May 22, 2013
Once we got the queen cell non-issue resolved, the weather turned hot and sticky and the bees became more active and more present on the fronts of their hives. Bees like to hang out front when it’s hot outside, much like we enjoy hanging out on the front porch when it’s hot and the house isn’t air conditioned. This is called bearding. They form a sizable cluster that can cover a large portion of the hive surface. This would make most unknowing passerby’s nervous.
What made me nervous was the difference in activity between the hives. While the yellow hive has a small amount of clustering at the entrance, the green hive bearded half the hive from early morning through dusk. I was still paranoid about the possibility of swarming, but I had checked the hives and they both appeared to be developing at the same rate and we’d only installed the nucs a week prior.
I posted the question to the Frederick County Beekeepers and sent them the photo below of both hives at 6:30 am.
Members were kind enough to send photos of their hives at the same time of morning, and they looked very similar to mine, with one hive appearing overcrowded and covered in bees, and the other showing no bearding at all.
One member said his hives have different habits and personalities. One likes to sleep in while the other wakes and collects outside in the early hours. One may be more sensitive to loud noises than the other. One may be easy going an unaffected by much of anything. One may be more active and easily irritated. They’re all different.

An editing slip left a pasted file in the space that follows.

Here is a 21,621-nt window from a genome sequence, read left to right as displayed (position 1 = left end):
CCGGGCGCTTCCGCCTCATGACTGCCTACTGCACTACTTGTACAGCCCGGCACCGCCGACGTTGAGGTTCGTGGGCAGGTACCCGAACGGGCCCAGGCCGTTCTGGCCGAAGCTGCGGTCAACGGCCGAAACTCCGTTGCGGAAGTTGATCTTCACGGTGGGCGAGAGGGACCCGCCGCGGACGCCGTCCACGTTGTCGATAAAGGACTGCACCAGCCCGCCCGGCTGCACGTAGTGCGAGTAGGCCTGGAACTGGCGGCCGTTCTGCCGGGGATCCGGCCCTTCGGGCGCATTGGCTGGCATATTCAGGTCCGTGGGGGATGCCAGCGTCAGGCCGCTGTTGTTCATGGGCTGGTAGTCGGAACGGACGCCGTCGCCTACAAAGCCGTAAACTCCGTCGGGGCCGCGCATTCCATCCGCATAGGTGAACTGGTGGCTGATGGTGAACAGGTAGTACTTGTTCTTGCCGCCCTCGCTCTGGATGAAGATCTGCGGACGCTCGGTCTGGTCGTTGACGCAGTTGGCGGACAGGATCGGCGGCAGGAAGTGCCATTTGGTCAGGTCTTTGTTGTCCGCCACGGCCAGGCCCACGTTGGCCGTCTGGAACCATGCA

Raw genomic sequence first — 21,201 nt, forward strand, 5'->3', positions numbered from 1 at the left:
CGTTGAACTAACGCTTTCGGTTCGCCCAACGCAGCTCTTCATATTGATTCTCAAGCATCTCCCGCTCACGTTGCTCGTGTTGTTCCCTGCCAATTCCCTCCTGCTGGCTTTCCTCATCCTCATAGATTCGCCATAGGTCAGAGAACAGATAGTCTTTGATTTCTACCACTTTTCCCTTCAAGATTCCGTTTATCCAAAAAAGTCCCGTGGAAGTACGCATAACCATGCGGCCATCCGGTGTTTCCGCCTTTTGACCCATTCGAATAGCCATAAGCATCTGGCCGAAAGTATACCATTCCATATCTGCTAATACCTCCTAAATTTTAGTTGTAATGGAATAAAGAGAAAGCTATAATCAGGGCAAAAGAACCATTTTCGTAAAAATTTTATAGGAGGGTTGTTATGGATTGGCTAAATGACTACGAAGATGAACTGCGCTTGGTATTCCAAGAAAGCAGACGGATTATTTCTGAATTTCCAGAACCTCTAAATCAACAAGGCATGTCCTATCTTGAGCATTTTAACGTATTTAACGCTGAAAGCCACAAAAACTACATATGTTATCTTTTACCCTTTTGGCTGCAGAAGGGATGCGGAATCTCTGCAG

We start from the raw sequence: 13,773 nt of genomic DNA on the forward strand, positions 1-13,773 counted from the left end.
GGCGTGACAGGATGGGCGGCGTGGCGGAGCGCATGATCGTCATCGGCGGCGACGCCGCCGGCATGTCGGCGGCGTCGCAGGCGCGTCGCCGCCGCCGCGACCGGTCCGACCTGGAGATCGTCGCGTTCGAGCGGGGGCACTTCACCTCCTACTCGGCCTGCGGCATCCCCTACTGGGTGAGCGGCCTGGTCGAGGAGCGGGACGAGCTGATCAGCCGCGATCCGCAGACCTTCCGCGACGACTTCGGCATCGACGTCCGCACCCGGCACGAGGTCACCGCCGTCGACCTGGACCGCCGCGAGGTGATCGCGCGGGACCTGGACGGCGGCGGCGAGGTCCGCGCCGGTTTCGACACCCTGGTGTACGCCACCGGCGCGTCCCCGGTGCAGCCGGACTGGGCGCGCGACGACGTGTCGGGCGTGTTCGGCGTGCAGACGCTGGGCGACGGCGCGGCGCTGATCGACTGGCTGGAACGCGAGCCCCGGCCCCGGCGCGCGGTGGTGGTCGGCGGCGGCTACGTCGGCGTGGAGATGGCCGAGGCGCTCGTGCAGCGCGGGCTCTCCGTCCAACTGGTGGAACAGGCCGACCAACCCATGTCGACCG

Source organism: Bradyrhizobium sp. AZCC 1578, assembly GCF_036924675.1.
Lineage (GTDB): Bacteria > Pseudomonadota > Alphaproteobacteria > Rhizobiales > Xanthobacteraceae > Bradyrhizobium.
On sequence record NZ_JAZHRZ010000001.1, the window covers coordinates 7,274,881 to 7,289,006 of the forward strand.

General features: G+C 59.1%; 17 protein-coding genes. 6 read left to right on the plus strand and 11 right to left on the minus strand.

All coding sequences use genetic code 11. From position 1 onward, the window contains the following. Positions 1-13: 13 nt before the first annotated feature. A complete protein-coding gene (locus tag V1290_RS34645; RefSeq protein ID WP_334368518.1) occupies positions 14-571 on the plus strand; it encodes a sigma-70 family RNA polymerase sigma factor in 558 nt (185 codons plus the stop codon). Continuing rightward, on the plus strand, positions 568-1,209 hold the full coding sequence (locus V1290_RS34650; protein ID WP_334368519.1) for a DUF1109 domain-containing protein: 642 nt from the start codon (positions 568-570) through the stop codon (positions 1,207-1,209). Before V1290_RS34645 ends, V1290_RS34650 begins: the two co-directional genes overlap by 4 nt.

Regardless, bearding is normal. Just a chance for the girls to escape the hot crowded hive and enjoy a bit of social time.
When to Add Another Brood Chamber
I also asked about when I should add another brood box since the bees seemed so crowded. The common answer was to wait until the last one or two frames are completely drawn out and capped before adding another box. That’s because bees like to work upward, so if you give them space to go up, then they will ignore the frames on the far sides and use every last bit of the space they’re given.
Association Dues are Paying Off?
I joined the Frederick County Beekeeping Association (FCBA) back when I took the class in January. The cost is $10 per year and they hold monthly meetings that focus on all different bee topics. I never attended a meeting and I don’t know any of the members. For this reason, I hesitated sending questions to the group forum. But I reached a point where I just needed some help and reassurance, so I bit the bullet and sent them an email. The responses were incredibly nice, generous and informative.
It’s well known that if you throw out a question to 10 different beekeepers, you’ll likely get 10 different answers, and this was partially true. It’s fascinating to hear the different practices and the reasons behind them. But when the answers do coincide, there’s no question of what has to be done. These people don’t know me from atom, but after several rounds of emails, I already feel like I’m part of the group and I’m eager to attend my first meeting as an official beekeeper. These people love sharing their knowledge and responding to questions, and I’m more than happy to soak it all in.